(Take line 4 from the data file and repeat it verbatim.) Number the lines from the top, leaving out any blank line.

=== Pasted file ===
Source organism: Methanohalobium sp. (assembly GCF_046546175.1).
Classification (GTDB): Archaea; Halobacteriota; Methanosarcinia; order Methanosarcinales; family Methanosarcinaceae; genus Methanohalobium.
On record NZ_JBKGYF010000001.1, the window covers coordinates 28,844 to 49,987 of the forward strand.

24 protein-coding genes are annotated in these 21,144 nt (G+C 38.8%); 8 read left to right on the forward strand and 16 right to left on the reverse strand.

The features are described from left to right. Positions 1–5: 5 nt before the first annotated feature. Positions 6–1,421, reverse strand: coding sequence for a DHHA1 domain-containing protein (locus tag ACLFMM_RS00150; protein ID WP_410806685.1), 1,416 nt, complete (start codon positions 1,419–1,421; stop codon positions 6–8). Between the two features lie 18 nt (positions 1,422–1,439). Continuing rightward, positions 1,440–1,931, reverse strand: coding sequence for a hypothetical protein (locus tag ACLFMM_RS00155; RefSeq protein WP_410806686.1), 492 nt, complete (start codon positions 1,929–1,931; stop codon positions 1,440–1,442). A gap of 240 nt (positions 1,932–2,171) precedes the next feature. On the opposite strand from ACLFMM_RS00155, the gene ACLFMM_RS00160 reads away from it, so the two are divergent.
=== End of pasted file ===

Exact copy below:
24 protein-coding genes are annotated in these 21,144 nt (G+C 38.8%); 8 read left to right on the forward strand and 16 right to left on the reverse strand.